More importantly, it means costs are going up and wages are only keeping pace. In other words, real wages (wages less inflation) aren’t growing, stuck at 0%. With real wages going nowhere and a likely consumption tax hike on the way, it doesn’t make for a bright picture. Real wages have to start rising for Abenomics to work.
And the bigger problem is that government debt is continuing to rise. Currently at 240% of GDP, the International Monetary Fund estimates that it will get to 250% by year-end. Why is this an issue? Well, when you have government debt at 24x government revenue and interest expenses taking up 25% of government revenue, it becomes a very big issue. Rising interest expenses mean Japan has less to spend on other things, such as social security for its ageing population.
Now, the government has several choices to fix the problem. It can cut the debt, but that would induce an immediate recession or worse. Or it can seek to raise revenue and GDP. This is what the government has chosen to do.
Increasing nominal GDP (real GDP plus inflation) is easier said than done though in a country that’s been going through two decades of deflation. To give you some idea, current nominal GDP is at the same level as it was in 1995.
Without going into too finer detail, the government is trying to lift nominal GDP by increasing real GDP and inflation. Real GDP is a function of population growth plus productivity growth. Japan has a declining working age population, which makes the task extremely difficult. If you working age population declines by 1%, you roughly need a 3% increase in productivity (not achieved by many in the developed world) to get to 2% GDP growth.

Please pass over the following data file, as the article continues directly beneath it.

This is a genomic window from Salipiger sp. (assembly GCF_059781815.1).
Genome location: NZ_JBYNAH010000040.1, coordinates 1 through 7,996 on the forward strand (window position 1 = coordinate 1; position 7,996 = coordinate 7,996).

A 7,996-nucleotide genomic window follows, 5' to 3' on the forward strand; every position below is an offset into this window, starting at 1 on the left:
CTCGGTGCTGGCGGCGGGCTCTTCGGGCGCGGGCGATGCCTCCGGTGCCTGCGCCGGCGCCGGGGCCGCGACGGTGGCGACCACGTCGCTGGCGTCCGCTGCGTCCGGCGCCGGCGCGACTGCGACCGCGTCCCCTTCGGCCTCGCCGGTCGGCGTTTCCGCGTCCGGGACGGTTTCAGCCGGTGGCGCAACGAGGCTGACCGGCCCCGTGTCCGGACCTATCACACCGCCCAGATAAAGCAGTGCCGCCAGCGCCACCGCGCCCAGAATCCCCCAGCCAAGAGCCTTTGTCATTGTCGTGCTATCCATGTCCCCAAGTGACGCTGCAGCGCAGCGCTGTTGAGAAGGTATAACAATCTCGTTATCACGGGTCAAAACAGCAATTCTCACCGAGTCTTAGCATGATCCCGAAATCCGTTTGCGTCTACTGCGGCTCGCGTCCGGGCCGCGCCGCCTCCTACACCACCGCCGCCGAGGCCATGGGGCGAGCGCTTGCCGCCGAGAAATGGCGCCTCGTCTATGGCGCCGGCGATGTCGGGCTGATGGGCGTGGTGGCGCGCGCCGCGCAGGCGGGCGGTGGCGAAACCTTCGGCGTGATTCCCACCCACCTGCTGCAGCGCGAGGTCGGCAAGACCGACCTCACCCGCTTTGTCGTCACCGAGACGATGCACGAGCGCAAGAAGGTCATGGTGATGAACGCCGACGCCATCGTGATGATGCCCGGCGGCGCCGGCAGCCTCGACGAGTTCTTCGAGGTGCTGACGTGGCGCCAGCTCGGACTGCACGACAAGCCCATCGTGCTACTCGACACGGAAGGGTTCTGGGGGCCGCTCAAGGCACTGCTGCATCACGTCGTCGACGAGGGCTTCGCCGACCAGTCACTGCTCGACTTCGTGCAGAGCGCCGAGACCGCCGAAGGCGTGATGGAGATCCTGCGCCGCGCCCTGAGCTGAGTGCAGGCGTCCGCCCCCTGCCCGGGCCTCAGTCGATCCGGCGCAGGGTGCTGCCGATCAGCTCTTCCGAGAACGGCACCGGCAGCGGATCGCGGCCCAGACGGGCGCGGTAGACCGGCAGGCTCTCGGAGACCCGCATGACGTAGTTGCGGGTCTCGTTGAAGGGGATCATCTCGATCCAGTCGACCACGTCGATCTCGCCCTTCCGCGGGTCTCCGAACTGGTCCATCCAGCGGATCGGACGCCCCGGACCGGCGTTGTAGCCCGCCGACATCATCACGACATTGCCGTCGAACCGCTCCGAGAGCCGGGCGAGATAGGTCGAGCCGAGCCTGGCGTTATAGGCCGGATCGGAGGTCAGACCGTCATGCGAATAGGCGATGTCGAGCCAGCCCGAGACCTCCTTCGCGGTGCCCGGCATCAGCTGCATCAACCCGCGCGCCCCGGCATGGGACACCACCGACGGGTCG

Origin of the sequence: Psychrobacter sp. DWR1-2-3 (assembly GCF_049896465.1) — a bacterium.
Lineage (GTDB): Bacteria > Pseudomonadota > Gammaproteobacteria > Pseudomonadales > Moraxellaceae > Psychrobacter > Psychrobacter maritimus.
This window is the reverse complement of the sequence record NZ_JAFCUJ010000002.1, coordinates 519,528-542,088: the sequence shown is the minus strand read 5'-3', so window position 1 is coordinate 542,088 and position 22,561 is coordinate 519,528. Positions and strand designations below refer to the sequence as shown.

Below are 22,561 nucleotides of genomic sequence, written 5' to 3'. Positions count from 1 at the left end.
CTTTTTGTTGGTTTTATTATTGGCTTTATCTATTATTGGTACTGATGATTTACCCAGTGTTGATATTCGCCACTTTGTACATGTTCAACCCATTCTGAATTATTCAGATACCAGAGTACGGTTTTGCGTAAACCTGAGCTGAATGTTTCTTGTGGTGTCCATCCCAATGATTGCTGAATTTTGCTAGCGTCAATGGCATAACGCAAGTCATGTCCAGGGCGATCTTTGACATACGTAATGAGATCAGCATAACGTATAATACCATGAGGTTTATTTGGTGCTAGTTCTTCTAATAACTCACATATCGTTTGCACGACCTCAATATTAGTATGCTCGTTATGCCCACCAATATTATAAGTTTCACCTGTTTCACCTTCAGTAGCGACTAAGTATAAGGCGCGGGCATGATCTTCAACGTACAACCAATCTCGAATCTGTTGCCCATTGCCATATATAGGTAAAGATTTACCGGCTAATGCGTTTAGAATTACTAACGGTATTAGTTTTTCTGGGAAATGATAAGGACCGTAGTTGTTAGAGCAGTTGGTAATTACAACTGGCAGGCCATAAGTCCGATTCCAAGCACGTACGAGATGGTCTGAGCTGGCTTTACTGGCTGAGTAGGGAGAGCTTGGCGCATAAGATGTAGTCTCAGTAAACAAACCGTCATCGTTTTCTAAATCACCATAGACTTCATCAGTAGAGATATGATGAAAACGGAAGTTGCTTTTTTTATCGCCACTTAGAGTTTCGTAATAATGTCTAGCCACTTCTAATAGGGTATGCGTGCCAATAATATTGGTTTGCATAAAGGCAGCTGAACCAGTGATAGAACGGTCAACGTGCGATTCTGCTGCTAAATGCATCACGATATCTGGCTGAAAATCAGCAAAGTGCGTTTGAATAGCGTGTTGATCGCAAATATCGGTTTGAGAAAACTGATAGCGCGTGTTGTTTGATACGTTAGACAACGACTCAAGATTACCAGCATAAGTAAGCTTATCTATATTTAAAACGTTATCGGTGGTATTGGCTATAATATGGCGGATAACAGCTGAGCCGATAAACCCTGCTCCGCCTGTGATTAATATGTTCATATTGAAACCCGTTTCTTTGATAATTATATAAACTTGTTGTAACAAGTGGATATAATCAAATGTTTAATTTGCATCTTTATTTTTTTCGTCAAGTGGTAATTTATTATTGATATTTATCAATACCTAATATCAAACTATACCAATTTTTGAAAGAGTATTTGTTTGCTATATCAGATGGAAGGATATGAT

That leaves inflation. And on this front, the government is going to extraordinary lengths. It’s printing 7.5 trillion yen ($77 billion) a month to buy Japanese government bonds. The idea being that these bonds are bought off financial institutions who will then have more money to lend, thereby inducing higher inflation (more money versus goods normally results in higher prices paid for those goods).
Here’s the rub though. If the government succeeds with its aim to get inflation up to 2%, it’s likely to result in interest rates increasing to +2%. Remember those interest expenses alluded earlier? Well, if rates do rise to 2%, that would result in the interest expense on government debt being 80% of government revenue. Obviously, this would lead to a serious bond market crisis.
On the other hand, if the government doesn’t succeed in increasing real GDP or inflation, then the debt will continue to compound and interest expenses will continue to rise. At some point, the bond market will inevitably revolt.
Either way, it appears to us that Japan is at the point of no return.
Two upcoming events could prove catalysts to bring forward a crisis.
To tax or not to tax
The first event is a decision in the next few months on whether to increase the consumption tax from 5% to 8% in April next year. There’s widespread speculation that the Prime Minister Shinzo Abe is wavering in his commitment to the tax hike, with his economic team split on the issue.
Abe has put together a so-called team of experts to examine the economic impact from a tax increase. He’s expected to make a final decision next month.
On this issue, Abe has an unenviable task. He’d love to bring in badly-needed revenue via the tax. Extra revenue would mean more money to pay for the government’s interest expense and spending on other things too. But he doesn’t want the other expected impact from a tax increase: reduced consumption. After all, consumption is 60% of Japanese GDP.